In cases of attribution, the corresponding proposition in English is not necessarily of, but may be by, or some other preposition
In most cases, the preposition of possession is  de.  A is occasionally used, notably in colloquial French. 
Examples
Je ne connais pas l'ami de mon frère.
   I don't know my brother's friend / the friend of my brother.
La voiture de la dame était en panne.
   The lady's car had broken down.
Je cherche la maison de Monsieur Dupont.
   I'm looking for Mr Dupont's house.
Le plus célèbre roman de Zola est Germinal.
   Zola's most famous novel is Germinal /
      The most famous novel by Zola is Germinal.
L'oncle à Pierre lui a donné un beau cadeau.
   Pierre's uncle gave him a nice present.
A qui est ce livre?  C'est à Sarah.
   Whose book is this?  It's Sarah's.
3.2. De and à implying different meanings
While de and à are interchangeable in many cases, there are other cases in which they imply different attributive relationships between two nouns.
Une tasse à café does not mean the same as une tasse de café.
Une tasse à café means a coffee cup, a cup in which coffee is served.
Une tasse de café means a cup of coffee.
In other words  à implies purpose, while de implies content.

3.3. When the possessor is a pronoun ...
In cases of possession where the possessor is designated by a personal or relative pronoun , not a noun, the only preposition that can be used is à.  
The structure à + pronoun is found essentially in what the French call "compléments déterminatifs". In this particular case, the complement is rendered in English by the use of a possessive pronoun.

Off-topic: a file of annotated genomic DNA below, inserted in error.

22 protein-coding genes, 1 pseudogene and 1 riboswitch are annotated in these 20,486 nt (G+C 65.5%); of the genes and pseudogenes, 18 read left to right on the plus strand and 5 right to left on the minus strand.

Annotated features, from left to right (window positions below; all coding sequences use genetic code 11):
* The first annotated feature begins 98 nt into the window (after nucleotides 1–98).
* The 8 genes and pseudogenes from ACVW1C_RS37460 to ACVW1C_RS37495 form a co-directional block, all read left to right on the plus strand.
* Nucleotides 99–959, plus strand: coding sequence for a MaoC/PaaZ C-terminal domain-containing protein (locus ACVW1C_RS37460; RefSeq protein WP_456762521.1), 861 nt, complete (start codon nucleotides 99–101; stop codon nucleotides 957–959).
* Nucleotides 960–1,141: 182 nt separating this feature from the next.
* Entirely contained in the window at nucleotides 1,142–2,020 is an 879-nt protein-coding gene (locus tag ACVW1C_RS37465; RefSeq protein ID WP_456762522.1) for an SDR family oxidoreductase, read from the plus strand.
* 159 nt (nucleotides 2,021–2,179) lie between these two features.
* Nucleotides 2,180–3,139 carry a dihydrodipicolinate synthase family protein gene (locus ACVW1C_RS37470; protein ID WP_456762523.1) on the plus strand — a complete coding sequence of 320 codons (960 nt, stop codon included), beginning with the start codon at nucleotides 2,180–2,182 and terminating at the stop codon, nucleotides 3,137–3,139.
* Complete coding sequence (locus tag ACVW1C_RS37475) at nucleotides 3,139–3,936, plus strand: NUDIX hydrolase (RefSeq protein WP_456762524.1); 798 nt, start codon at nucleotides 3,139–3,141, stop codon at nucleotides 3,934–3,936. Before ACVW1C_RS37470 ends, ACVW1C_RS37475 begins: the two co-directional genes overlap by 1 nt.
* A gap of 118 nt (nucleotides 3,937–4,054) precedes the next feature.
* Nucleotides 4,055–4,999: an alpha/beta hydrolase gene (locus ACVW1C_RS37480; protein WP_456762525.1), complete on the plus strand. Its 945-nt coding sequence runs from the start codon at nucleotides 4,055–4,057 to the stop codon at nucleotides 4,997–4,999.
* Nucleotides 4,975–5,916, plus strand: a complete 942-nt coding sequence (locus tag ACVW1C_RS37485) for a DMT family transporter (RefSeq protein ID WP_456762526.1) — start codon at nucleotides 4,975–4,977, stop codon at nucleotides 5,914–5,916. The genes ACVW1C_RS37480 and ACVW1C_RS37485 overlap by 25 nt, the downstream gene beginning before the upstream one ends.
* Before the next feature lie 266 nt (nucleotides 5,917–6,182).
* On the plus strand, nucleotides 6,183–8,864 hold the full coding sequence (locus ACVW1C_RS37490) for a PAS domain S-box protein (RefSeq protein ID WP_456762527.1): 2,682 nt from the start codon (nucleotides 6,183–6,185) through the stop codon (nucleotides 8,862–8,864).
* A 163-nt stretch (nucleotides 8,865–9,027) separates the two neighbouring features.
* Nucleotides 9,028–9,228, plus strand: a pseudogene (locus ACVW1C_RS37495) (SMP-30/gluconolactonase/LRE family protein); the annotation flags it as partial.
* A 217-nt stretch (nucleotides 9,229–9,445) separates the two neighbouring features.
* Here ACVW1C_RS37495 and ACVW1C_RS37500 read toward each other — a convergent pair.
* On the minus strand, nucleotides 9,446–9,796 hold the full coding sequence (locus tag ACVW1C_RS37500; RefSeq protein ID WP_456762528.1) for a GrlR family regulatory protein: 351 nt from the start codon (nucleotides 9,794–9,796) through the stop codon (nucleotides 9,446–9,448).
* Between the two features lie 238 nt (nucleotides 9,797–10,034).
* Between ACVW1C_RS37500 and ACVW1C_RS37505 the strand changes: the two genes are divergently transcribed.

This structure is occasionally used for emphasis or to remove ambiguity.
Examples
A qui est ce livre?  C'est à moi.
   Whose book is this ? It's mine.
Il voyait trois chiens, mais il ne voyait pas son chien à lui.
   He could see three dogs, but he couldn't see his own dog.
Je connais Pierre et Marie, et je connais sa soeur à elle
   I know Pierre and Marie, and I know her sister.  (Without adding the à elle, we do not know if it is Pierre's or Marie's sister)
L'oncle à Pierre lui a donné un beau cadeau.
   Pierre's uncle gave him a nice present.

In cases of attribution where the main entity is designated by a personal or relative pronoun, French cannot express this using a simple preposition + a pronoun. Other solutions must be found.  For example there is no parallel in French to the English expression "I'll get to the bottom of it".
Examples
Il escalade la falaise, et il va aller jusqu'au sommet.
   He's climbing the cliff, and he's going to go to the top of it.
Regardez les tableaux, puis choisissez(-en) les meilleurs.
   Look at the paintings, and then choose the best of them.
Le livre était assez ennuyeux, mais il y avait quelques bonnes parties.
   The book was rather boring, though some parts of it were good.
Seulement les meilleurs d'entre nous vont réussir.
   Only the best of us will succeed